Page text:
In Part 3, we examine:
- A portion of the BRIC dollar carry trade
- A very brief revisit to the 1997 and 2008 bubbles
- Currency and investment term mismatches
- The MBS AAA ABS bubble and resulting scarcity of HQLA (high quality liquid assets)
The BRIC Carry Trade
From part 1: "an increase in foreign currency borrowing has preceded and been at the front and center of several global financial crisis." In the eight years of weak dollar policy leading up to the 2008 crisis: "The pace of [eurodollar] growth was due to cheap (debauched) dollars being utilized for carry trades and off balance sheet obligations."
Pricing oil in dollars means that (unless you are substituting) dollars must be available for exchange against local currencies. As long as petro dollars (Russia) and export dollars (China) are abundant, those possessing eurodollars (foreign dollars) can lend to emerging markets. This creates dollar denominated demand from the EM's (low interest debt) for purchasing (Chinese) exports and (Russian) resources. In good times, with a weak dollar, the lent eurodollars flow back to the sources at a higher yield, while servicing low interest dollar debt at both EM and producer levels. Carry trades are nice work, if you can get it.
With a rising dollar, the shoe is on the other foot, and you're doing the Ginger Roger's, every one of Fred Astaire's steps, in reverse. (Who was better?) The EMs get pinched as local currency must be debased to: service the dollar debt and swap for dollars to maintain consumption levels of dollar based imports and goods. For the producers to maintain export levels, oil/goods prices must adjust in dollar terms to accommodate the customer base or allow customers to purchase in their own currency. The EMs must debauch to cover their dollar debt. If they could pay in their own currency, the additional debauch would seriously debase any debt held in their local currency. Can you say downgrade? So if they can't come up with local scratch, their paying in dollars, and if they can't come up with those little pictures of our dead presidents, there's a phrase for that, can you say eurodollar debt default?
The first bubble in 1997 was driven by European banks, financing East Asian capex with LTCM and Russian debt coming to a head. The second bubble in 2008 started with global banks and equity foreign direct investment supporting capex in the BRICs and wound up "justifying" $500K crap shacks across the US with the securitized "safe" AAA-MBS-ABS behind them going viral in a global fashion. Below note the effect of 98 and 08 on EM currencies.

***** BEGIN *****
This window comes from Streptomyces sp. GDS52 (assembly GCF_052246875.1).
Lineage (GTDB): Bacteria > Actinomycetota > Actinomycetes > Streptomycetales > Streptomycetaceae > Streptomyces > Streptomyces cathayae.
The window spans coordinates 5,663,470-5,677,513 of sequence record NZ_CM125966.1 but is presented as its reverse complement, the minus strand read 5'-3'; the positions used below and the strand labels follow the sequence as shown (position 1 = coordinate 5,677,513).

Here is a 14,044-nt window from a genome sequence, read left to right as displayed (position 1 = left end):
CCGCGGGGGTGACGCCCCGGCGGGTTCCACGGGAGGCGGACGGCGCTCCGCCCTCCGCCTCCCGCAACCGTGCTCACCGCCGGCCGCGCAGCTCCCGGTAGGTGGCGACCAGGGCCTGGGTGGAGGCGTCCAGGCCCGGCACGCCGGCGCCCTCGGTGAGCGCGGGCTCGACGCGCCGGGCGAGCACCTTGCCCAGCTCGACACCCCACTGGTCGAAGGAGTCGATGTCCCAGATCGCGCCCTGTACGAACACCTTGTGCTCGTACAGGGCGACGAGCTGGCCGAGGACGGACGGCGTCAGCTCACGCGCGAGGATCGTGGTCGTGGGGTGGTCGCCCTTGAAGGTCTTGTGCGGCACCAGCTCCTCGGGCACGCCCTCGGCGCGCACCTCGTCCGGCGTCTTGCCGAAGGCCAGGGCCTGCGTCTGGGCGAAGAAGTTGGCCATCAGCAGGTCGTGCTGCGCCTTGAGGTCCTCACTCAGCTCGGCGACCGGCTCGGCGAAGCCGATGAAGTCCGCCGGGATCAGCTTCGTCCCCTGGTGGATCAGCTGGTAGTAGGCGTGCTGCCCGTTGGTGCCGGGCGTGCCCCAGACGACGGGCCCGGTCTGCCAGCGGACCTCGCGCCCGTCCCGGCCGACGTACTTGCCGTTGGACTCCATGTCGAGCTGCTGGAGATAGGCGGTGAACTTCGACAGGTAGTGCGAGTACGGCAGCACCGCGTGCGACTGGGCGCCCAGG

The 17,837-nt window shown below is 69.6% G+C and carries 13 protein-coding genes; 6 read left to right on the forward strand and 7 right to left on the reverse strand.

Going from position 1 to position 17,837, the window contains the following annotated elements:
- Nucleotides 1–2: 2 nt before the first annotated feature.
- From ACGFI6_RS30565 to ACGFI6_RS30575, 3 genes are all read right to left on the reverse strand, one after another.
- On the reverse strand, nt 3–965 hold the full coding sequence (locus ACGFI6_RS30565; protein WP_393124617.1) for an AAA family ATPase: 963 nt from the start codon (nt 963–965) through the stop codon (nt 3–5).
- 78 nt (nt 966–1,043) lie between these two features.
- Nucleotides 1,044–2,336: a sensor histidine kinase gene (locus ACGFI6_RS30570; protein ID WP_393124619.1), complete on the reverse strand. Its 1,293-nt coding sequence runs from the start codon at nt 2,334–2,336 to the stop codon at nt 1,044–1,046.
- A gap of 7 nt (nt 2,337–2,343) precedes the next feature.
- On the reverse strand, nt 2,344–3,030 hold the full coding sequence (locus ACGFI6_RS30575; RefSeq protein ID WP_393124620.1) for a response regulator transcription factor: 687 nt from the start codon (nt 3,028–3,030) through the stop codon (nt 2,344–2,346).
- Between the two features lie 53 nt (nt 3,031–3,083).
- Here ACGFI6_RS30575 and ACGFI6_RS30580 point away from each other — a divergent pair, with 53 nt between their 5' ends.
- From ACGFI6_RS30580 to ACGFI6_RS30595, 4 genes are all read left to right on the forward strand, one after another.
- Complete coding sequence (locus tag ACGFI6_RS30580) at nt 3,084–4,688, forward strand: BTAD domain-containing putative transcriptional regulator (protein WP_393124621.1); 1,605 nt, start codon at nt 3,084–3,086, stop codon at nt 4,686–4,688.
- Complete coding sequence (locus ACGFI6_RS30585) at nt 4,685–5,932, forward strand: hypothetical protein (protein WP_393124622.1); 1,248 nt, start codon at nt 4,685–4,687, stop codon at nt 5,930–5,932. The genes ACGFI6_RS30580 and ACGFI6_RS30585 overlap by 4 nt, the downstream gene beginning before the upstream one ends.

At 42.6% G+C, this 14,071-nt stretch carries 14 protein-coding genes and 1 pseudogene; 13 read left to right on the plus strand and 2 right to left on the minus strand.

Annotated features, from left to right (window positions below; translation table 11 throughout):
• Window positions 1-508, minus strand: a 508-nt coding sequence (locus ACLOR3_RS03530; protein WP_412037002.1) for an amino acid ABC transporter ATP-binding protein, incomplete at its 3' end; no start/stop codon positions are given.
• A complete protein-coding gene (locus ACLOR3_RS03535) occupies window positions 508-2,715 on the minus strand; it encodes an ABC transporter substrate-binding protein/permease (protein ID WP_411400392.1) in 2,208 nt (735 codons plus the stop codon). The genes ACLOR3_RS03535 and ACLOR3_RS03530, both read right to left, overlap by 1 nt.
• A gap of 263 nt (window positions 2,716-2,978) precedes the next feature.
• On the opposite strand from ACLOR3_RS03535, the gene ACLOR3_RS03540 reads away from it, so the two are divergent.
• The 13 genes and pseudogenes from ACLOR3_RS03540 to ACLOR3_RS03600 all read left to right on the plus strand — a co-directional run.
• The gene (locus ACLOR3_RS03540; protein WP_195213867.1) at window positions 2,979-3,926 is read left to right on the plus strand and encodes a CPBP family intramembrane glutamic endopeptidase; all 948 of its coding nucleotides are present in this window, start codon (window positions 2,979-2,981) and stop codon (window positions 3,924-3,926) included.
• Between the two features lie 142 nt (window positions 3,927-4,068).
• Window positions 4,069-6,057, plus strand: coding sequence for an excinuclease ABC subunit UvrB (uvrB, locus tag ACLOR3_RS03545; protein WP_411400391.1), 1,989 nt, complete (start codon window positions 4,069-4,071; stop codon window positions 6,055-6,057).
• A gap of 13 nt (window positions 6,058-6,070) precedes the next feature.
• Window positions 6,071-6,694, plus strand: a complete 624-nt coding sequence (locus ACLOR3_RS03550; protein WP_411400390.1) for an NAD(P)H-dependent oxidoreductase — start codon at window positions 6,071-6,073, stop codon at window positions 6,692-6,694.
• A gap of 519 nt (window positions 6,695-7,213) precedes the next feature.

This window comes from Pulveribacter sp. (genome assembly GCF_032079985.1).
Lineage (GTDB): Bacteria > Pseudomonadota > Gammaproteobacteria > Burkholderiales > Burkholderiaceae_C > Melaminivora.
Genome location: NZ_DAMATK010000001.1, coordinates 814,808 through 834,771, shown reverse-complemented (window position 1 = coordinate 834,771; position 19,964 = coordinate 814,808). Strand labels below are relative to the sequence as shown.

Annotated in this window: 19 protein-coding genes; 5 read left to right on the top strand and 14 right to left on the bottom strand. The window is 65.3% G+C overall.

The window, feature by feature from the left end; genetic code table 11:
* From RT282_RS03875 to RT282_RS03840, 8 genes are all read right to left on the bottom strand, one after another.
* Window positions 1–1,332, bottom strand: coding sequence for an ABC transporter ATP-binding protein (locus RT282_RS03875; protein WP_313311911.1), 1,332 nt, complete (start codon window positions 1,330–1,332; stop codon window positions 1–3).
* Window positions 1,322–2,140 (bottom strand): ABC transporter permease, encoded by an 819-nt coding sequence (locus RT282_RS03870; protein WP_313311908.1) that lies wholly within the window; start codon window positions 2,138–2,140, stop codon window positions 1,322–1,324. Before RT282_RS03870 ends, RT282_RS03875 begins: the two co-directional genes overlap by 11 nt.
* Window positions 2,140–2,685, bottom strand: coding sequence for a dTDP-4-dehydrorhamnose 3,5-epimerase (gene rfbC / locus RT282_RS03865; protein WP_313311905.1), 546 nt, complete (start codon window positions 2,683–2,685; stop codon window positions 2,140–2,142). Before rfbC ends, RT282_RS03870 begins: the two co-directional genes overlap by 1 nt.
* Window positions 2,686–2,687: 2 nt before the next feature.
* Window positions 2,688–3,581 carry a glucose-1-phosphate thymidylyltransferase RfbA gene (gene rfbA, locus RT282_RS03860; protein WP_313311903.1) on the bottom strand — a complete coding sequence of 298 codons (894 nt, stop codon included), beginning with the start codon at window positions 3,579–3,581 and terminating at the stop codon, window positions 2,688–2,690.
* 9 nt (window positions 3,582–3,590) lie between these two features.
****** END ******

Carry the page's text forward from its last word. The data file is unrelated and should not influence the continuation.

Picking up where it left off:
Below a chart of the US dollar vs. yen exchange rate, note the RISE in dollar vs. yen. In the past, this is when the yen carry accelerated leading to a bubble build up. Note the recent upswing.
Below a chart courtesy of Martin at Macronomy which displays the inverse relationship of Fed custody holdings to EM markets. As money flows out, the red line (tracking deviation of reserves from the two year trend) declines during the buildup in each of the last two bubbles. Note the recent decline.
From part 2:
"A significant increase in [repo] fails while overall transaction volume has decreased 30 - 40% is an indication that something is bound up due to something being in very short supply. What could it be? And how did it get in such short supply?
"The US financial sector created a wide range of securities and sold them to banks and investors around the world. In some cases, the underwriting was bad and risks were improperly appraised. But even when this was not the case, currency mismatches were created on the balance sheets of non-US holders of the dollar denominated assets. These assets were financed by a combination of wholesale borrowing, where a non-US bank would simply borrow dollars from a bank that had them, and foreign exchange swap arrangements, where the bank would swap its domestic currency liabilities into dollars. Importantly, both of these funding mechanisms - borrowing and swaps - are short term whereas the dollar assets held by the banks are long term." - Remarks prepared for Janet Yellen, the Federal Reserve Bank of San Francisco, Asia Banking and Finance Conference, 7-8 June, 2010
Note below the red line displays banks with more dollar assets than liabilities -long vs. less dollar assets than liabilities -short. The left panel indicates that dollar "long" banks required an estimated aggregate of $1.2 trillion (net) in US dollars, which they had difficulty obtaining access to when the dollar appreciated.
During the crisis in 2008, because of disruptions to these markets caused by collateral shortages, the obligations could only be met through international FX swap arrangements (which are now permanent) among central banks. What caused the disruptions? Read on.
The MBS - ABS - AAA Bubble
Before the collapse of 2007 and 2008, asset backed securities (ABS) and covered bonds provided between 20 and 60% of the funding for new residential mortgage loans originated in the US, Western Europe, and Australia. As of the end of June 2009,in the US, nearly 19% of the $18 trillion worth of real estate related loans and consumer credit was funded by private label securitization. Of the estimated $4.5 trillion worth of securitized assets globally as of the end of June 2009, more than 85% were linked to American retail finance. Chart below from this BIS Report.